Abstract: The fact that the most significant life-threatening diseases of our times such as Cardiovascular Diseases or Cancer remains the number one killer for over a century suggests that, despite the advancements in science and medicine over the years, there is a huge gap in translating these scientific findings to clinical setting. One of the major reasons for this gap is pre-clinical research’s heavy dependence on young animal models despite the fact that aging is the biggest risk factor for these diseases. For example, the average age for first heart attack is 65.3 years for males and 71.8 years for females, and most breast cancers develop in a postmenopausal, aged mammary gland tissue microenvironment at age of 62. Yet, due to the logistical limitations, current pre-clinical research predominately relies on experimental animals with a human-equivalent age of less than 35 years, which does not faithfully replicate the clinically prevailing aged tissue microenvironment. With increasing appreciation of the role of the tissue microenvironment in regulating disease progression and the response to therapeutics, there is an urgent need to develop, optimize and validate novel 3D culture systems that fully recapitulates the aged tissue microenvironment to reproducibly model natural disease progression. In this talk I will present our research in understanding biophysical and biochemical changes in the native tissue matrix with age and our efforts to create engineered tissue models that possess these variables to study myocardial infarction and breast cancer progression.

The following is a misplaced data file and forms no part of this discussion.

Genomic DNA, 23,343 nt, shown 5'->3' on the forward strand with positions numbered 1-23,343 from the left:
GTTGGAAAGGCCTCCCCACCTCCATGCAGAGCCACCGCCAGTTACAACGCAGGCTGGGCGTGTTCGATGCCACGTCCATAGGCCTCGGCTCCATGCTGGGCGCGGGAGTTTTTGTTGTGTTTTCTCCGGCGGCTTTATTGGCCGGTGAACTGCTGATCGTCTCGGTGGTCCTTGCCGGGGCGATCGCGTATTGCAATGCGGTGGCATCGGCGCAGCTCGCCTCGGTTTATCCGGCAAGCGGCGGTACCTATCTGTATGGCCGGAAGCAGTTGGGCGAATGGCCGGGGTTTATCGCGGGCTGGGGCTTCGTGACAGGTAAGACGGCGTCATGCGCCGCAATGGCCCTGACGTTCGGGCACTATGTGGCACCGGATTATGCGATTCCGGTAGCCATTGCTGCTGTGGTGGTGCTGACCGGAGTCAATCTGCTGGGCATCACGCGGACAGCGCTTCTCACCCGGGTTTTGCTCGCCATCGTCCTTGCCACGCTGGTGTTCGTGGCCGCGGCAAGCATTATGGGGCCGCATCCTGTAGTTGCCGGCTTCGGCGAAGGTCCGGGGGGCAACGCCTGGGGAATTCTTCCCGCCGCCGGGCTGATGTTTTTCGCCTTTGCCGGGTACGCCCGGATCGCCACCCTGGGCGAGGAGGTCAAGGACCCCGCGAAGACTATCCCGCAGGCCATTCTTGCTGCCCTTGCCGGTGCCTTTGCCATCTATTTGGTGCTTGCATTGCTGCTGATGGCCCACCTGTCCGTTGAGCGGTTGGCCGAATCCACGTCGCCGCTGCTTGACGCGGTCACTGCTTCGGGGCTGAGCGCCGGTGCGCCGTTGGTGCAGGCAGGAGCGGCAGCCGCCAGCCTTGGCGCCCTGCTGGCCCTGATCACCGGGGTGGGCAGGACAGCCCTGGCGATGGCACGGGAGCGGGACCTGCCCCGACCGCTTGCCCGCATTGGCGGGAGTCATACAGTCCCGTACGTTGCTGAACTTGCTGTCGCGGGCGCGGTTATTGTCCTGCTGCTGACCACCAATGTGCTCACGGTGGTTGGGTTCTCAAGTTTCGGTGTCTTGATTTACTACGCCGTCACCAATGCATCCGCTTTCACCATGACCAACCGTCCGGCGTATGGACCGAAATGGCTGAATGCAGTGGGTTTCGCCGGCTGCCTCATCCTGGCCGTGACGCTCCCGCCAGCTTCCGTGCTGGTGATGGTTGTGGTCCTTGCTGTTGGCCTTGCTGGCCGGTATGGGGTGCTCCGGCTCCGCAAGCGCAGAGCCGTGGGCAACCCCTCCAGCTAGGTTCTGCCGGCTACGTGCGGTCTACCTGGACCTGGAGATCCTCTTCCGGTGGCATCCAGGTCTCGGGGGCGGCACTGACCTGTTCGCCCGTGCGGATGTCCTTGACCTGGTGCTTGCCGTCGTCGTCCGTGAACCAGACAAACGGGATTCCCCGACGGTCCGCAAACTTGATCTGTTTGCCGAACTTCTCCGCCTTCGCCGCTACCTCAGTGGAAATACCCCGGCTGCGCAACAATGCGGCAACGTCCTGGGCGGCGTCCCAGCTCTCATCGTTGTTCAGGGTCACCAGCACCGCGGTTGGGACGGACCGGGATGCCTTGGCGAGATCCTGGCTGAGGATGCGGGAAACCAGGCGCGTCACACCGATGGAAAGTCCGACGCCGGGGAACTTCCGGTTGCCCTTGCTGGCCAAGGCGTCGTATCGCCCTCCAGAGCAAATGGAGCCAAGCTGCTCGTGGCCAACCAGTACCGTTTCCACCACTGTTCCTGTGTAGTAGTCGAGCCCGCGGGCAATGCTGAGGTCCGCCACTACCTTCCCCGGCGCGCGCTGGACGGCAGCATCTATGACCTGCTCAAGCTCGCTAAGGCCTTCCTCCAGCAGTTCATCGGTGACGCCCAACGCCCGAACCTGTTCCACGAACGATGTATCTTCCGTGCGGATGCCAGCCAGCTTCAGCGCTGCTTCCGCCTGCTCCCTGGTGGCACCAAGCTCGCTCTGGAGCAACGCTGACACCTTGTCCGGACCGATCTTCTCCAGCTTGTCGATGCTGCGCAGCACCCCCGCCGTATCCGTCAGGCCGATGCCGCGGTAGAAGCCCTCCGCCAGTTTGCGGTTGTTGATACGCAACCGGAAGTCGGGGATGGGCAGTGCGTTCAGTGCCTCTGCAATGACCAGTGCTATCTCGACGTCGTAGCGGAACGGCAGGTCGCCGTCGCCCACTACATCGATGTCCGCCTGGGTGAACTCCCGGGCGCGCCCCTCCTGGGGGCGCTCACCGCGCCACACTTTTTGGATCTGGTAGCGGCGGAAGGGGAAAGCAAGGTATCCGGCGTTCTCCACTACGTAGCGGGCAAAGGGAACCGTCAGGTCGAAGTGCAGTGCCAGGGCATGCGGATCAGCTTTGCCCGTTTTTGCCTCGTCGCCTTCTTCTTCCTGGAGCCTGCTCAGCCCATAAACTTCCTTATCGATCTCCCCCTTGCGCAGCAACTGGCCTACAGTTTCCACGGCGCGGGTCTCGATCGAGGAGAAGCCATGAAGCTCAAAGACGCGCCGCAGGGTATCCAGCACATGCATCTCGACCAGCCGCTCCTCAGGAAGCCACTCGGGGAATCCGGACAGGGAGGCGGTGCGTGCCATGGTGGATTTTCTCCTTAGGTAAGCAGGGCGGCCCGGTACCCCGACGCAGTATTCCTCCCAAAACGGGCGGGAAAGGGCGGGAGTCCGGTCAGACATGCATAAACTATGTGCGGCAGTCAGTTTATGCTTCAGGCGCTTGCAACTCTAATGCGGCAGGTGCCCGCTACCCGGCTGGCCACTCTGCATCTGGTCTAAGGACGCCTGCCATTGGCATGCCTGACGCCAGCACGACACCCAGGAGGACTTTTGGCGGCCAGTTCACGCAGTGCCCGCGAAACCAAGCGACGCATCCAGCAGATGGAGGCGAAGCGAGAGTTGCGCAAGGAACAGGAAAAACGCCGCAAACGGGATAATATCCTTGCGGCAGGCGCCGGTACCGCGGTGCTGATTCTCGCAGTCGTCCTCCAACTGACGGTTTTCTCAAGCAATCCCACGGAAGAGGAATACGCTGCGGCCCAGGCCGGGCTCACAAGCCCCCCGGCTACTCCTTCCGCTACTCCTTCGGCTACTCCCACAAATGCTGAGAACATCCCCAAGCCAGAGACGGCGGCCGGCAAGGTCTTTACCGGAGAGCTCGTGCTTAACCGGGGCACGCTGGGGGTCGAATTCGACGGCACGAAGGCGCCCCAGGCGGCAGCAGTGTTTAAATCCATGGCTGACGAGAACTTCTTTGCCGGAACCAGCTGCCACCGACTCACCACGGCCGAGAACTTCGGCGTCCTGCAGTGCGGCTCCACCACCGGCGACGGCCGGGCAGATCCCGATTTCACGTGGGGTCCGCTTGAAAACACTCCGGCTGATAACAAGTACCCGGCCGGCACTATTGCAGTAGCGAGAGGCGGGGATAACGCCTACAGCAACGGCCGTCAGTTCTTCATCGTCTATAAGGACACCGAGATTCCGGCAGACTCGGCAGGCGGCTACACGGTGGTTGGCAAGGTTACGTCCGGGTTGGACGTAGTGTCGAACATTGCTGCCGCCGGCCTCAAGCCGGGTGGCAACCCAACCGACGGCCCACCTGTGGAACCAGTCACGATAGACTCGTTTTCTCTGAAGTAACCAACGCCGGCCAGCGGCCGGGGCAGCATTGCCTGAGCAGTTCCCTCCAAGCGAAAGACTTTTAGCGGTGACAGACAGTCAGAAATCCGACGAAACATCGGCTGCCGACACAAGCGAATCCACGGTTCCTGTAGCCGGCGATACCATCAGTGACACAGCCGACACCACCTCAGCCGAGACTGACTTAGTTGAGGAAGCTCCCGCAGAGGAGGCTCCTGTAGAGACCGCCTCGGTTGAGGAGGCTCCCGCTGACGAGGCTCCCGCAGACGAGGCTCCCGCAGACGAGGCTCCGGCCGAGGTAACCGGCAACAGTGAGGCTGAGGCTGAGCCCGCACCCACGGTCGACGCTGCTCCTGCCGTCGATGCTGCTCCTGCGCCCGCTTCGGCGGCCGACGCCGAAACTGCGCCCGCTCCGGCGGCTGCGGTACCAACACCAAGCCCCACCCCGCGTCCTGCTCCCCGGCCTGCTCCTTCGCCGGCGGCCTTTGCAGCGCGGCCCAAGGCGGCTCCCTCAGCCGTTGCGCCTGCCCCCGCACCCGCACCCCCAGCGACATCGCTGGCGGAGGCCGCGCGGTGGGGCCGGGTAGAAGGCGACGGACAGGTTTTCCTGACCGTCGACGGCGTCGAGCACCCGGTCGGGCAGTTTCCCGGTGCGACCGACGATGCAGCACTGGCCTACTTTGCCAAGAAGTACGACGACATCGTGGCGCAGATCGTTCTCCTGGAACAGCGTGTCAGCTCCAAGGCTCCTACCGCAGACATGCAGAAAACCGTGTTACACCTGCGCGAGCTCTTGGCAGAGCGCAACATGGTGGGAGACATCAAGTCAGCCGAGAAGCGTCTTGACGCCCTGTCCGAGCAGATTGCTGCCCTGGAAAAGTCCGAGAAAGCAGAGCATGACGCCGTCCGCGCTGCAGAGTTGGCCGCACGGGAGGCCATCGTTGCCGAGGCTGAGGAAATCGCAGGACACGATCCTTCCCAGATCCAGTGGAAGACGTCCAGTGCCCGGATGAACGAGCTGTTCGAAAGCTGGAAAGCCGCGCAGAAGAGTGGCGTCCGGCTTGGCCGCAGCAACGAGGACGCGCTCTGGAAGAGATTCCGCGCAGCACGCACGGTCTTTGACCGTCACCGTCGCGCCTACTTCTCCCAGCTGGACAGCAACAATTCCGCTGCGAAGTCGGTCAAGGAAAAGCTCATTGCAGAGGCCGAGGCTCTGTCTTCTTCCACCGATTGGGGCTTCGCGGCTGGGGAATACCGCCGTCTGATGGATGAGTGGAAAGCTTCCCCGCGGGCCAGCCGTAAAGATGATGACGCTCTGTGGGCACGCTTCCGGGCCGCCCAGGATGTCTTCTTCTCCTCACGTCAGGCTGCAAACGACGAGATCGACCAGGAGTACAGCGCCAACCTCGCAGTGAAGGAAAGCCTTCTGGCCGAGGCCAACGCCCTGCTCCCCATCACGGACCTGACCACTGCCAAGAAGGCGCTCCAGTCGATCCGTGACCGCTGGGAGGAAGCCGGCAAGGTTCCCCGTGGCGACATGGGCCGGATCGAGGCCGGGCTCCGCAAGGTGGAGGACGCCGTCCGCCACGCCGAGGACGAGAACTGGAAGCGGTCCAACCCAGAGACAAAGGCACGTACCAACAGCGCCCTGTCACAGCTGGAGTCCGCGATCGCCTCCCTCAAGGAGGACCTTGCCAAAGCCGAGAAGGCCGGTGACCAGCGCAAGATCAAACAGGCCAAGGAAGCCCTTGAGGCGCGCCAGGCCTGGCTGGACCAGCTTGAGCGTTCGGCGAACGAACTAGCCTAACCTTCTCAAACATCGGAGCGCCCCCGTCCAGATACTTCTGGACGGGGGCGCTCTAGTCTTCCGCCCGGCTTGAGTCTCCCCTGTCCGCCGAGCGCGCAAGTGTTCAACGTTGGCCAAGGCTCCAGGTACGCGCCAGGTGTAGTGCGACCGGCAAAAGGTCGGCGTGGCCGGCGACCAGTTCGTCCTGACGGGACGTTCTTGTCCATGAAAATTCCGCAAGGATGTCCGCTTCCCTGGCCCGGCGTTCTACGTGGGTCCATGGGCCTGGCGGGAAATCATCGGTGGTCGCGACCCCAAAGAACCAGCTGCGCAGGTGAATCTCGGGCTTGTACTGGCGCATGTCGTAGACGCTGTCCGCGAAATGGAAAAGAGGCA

The extracellular matrix directs stem cell function through a complex choreography of biomacromolecular interactions in a tissue-dependent manner. Far from static, this hierarchical milieu of biochemical and biophysical cues presented within the native cellular niche is both spatially complex and ever changing. As these pericellular reconfigurations are vital for tissue morphogenesis, disease regulation, and healing, in vitro culture platforms that recapitulate such dynamic environmental phenomena would be invaluable for fundamental studies in stem cell and organoid biology, as well as in the eventual engineering of functional human tissue. In this talk, I will discuss some of our group’s recent successes in reversibly modifying both the chemical and physical aspects of synthetic cell culture platforms with user-defined spatiotemporal control, regulating cell-biomaterial interactions through user-programmable Boolean logic, engineering microvascular networks that span nearly all size scales of native human vasculature (including capillaries), and irreversibly photoassembling bioactive proteins within living cells. Results will highlight our ability to modulate intricate cellular behavior including stem cell differentiation, protein secretion, and cell-cell interactions in 4D.